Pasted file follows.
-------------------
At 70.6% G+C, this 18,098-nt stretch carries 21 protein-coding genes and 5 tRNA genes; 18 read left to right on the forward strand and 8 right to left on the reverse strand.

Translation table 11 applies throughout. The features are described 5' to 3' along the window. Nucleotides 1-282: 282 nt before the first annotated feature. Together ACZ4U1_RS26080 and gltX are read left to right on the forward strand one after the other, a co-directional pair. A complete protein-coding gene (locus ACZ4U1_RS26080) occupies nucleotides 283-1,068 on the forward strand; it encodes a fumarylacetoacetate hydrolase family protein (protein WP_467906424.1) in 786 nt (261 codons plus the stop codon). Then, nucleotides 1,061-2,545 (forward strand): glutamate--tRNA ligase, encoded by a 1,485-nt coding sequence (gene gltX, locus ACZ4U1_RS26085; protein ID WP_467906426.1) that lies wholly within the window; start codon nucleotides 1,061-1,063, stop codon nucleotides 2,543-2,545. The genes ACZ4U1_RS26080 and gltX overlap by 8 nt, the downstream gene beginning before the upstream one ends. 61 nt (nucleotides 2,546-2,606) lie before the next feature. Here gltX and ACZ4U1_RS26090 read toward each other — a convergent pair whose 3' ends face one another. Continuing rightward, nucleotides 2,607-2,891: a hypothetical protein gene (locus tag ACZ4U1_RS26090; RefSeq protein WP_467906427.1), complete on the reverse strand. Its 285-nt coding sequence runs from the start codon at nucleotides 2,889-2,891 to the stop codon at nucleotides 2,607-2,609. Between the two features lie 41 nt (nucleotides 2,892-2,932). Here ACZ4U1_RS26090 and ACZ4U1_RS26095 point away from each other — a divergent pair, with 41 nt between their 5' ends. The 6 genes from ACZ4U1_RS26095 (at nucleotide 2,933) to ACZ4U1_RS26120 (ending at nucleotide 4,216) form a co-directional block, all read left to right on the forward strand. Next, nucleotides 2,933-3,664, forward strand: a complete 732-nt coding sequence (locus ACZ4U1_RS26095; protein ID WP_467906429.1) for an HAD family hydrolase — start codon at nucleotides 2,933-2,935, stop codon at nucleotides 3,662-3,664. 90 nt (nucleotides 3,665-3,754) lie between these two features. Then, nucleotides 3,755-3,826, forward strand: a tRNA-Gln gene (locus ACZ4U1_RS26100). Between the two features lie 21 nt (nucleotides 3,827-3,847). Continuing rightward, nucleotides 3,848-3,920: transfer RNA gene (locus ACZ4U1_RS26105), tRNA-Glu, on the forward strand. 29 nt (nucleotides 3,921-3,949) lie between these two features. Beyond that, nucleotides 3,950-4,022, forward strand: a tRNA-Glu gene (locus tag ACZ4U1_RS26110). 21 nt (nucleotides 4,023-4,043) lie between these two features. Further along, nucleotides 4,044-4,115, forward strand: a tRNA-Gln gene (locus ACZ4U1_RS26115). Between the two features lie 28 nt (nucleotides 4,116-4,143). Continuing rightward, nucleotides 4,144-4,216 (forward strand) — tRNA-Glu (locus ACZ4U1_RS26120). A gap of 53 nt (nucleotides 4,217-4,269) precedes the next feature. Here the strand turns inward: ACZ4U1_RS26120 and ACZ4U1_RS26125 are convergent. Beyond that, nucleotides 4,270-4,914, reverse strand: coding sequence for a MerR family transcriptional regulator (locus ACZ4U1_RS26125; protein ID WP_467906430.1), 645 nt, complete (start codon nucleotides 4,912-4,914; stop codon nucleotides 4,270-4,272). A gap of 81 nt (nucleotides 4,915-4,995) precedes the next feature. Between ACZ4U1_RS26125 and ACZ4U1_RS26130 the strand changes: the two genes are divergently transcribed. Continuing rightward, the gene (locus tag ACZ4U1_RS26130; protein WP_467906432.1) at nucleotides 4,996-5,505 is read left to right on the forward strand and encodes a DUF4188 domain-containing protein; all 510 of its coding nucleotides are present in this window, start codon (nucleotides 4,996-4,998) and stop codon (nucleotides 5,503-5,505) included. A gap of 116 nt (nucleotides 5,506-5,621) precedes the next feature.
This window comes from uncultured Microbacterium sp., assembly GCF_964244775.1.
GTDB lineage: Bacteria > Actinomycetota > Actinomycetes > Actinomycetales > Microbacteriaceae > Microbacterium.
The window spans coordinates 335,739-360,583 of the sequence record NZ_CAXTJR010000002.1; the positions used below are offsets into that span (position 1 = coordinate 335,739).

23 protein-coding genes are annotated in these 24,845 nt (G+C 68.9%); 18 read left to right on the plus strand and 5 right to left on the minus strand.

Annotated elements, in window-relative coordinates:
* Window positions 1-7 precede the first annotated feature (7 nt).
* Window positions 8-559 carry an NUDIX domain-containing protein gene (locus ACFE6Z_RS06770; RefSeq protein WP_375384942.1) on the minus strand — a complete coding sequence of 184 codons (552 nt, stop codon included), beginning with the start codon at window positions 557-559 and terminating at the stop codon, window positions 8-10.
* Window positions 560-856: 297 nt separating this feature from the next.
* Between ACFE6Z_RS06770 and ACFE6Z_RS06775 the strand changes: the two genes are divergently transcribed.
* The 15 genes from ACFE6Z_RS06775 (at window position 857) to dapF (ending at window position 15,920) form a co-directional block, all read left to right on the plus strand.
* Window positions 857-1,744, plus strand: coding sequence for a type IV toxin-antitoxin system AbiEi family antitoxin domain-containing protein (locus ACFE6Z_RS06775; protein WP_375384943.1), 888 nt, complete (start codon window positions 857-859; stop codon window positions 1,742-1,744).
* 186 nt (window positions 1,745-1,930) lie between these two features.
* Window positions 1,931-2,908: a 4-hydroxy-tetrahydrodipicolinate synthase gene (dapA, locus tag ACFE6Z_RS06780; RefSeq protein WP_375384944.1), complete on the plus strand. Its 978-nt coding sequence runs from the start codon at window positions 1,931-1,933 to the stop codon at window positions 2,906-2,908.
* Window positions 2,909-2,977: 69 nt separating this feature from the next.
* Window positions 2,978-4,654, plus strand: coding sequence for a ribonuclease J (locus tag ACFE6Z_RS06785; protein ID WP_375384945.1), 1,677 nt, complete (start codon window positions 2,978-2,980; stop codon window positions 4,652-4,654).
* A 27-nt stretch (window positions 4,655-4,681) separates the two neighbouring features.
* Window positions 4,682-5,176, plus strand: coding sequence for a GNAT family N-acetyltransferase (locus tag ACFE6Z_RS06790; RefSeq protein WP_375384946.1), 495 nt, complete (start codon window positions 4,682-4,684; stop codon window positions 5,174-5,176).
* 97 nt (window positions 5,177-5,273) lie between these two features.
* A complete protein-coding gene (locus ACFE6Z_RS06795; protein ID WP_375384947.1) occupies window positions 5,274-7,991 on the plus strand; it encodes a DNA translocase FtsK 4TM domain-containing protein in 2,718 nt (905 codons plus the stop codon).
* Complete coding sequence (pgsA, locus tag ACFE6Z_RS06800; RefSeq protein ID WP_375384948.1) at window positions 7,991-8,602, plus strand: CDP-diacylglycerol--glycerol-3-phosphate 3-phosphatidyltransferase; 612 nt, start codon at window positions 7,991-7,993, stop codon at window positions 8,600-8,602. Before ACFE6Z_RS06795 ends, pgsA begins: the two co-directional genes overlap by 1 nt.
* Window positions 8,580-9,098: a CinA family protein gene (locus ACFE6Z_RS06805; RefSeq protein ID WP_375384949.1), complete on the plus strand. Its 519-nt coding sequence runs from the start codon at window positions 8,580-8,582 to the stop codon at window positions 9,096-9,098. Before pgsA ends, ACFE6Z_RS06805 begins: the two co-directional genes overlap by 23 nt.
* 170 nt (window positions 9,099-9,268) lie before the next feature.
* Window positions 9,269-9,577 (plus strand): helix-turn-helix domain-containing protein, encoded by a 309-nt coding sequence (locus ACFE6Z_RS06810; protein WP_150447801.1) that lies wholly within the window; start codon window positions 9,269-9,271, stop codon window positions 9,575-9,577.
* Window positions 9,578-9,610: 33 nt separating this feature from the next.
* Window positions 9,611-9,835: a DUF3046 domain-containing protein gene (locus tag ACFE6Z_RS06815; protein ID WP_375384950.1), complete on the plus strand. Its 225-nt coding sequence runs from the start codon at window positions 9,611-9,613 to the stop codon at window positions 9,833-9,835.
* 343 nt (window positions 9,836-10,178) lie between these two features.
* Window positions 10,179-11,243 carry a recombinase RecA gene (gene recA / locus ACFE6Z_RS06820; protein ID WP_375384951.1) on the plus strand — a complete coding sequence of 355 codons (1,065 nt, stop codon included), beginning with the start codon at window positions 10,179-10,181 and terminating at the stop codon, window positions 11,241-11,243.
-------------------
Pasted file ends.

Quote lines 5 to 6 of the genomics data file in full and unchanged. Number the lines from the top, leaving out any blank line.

The window spans coordinates 335,739-360,583 of the sequence record NZ_CAXTJR010000002.1; the positions used below are offsets into that span (position 1 = coordinate 335,739).

23 protein-coding genes are annotated in these 24,845 nt (G+C 68.9%); 18 read left to right on the plus strand and 5 right to left on the minus strand.